Nitrous Oxide Sedation
Nitrous oxide, or “laughing gas,” is an analgesic and mild sedative. It is a very safe gas/oxygen mixture, which is inhaled nasally. The use of nitrous oxide can help many people learn to cope with the sometimes stressful dental experience. Since nitrous oxide generally provides a pleasant sensation, it enables people to remain relaxed for their dental treatment. Nitrous oxide decreases fear, anxiety, apprehension, and pain sensations, but it does not always work for everyone.
Nitrous oxide in the dental office is never used as a general anesthetic; it does not put your child “to sleep.” For this reason, local anesthetic may still be necessary, but much more comfortable to receive.
A nasal mask is placed on the nose, and the nitrous oxide gas is breathed in.
Help with anxiety and pain, gagging, and medically compromised individuals.
- Excessive Perspiration: Sweating may occur during the procedure, and you may become somewhat flushed during administration of nitrous
- Expectoration: Removal of secretions may be difficult but can be controlled by use of a suction
- Behavioral Problems: Some patients will talk You may become difficult to treat because you are so talkative, or experience vivid dreams associated with physical movement of the body.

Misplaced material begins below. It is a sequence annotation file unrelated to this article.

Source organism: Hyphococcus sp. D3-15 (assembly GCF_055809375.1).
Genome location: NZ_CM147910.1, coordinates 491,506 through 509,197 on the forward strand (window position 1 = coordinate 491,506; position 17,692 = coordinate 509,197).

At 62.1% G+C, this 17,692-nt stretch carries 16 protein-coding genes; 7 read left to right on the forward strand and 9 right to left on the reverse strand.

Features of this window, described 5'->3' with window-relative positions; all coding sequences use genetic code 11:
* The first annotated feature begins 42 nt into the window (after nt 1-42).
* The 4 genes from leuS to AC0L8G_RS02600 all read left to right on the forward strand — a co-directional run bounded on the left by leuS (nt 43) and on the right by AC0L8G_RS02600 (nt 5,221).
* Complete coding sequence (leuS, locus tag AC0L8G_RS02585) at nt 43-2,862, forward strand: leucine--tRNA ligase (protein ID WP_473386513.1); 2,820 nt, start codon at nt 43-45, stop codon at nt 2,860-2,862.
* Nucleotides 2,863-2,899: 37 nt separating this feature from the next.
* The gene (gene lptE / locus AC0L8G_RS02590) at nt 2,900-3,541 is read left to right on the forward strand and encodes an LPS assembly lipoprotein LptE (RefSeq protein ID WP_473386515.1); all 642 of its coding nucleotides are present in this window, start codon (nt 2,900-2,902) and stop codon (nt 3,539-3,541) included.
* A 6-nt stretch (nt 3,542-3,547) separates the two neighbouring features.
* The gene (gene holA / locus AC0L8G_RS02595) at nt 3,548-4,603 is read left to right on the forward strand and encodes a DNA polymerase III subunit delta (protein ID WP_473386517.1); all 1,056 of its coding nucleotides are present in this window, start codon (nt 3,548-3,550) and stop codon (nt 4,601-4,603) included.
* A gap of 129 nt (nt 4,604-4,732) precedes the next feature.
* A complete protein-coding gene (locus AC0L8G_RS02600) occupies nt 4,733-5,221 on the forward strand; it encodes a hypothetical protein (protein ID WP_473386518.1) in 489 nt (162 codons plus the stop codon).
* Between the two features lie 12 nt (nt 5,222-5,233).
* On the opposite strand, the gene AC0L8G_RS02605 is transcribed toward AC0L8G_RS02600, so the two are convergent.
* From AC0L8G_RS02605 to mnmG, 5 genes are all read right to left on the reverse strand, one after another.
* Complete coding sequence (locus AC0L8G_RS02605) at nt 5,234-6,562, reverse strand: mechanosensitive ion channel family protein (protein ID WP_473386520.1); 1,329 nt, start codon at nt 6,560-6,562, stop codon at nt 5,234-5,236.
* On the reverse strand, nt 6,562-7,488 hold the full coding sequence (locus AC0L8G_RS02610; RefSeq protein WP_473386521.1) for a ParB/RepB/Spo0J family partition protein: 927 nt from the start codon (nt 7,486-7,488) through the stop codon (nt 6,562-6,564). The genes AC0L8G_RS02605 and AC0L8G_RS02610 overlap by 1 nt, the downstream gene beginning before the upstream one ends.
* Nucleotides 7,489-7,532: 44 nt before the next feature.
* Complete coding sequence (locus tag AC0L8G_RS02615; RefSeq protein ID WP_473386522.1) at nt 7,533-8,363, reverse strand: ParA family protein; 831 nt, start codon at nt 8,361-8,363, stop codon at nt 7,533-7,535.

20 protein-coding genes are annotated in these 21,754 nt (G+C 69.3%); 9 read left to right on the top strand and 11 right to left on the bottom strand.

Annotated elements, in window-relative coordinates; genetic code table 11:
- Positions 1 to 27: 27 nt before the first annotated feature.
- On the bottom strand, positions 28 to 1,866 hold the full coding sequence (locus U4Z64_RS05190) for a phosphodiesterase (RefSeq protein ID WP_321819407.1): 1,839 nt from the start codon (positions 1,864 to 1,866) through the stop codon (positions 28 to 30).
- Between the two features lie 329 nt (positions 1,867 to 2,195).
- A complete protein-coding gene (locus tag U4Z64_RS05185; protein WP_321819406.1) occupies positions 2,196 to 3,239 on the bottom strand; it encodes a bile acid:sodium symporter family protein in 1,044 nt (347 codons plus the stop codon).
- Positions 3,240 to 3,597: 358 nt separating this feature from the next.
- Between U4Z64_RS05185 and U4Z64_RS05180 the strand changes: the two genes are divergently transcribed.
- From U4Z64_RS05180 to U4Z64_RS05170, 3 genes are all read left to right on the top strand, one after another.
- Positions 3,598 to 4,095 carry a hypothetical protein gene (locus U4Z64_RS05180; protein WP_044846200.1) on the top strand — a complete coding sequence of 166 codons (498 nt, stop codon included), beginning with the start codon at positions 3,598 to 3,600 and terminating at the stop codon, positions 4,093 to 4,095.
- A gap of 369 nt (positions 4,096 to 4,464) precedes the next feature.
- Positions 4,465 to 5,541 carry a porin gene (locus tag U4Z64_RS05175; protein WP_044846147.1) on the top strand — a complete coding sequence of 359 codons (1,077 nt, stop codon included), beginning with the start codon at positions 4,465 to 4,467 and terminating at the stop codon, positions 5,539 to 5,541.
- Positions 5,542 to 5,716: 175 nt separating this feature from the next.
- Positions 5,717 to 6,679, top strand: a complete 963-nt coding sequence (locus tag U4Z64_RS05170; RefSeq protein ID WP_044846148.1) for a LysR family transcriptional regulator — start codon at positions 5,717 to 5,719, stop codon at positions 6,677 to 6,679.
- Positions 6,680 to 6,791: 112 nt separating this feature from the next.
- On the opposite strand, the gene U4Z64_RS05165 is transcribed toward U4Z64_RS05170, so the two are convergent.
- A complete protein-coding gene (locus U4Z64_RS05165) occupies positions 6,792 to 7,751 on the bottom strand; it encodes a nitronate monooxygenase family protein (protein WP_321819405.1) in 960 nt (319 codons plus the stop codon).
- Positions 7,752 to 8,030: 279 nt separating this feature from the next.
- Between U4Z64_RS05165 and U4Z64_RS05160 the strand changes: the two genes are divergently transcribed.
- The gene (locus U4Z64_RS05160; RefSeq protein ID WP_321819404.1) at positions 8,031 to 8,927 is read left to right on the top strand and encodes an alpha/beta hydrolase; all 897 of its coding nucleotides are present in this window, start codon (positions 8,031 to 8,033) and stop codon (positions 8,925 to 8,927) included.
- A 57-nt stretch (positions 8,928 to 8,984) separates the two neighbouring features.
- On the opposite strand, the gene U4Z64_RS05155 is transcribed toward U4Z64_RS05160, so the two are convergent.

- Shivering: Although not common, shivering can be quite uncomfortable. Shivering usually develops at the end of the sedative procedure, when the nitrous oxide has been turned off.
- Nausea and Vomiting: This is the most frequent of the side effects of nitrous oxide sedation, but its frequency is still quite low. It is important to tell the doctor, hygienist, or assistant that you are experiencing some discomfort. The level of nitrous oxide can be adjusted to eliminate this side effect. For this reason we Require nothing to eat or drink 2 hours before your child's dental appointment.
Sedation, genaral anesthesia or no treatment
Consequences of Not Performing These Procedures
Fears and/or anxiety about the dental experience and/or avoidance of future dental appointments, if not diminished by the use of nitrous oxide sedation, may precipitate other medical problems, including fainting, palpitation, and other heart-related disorders.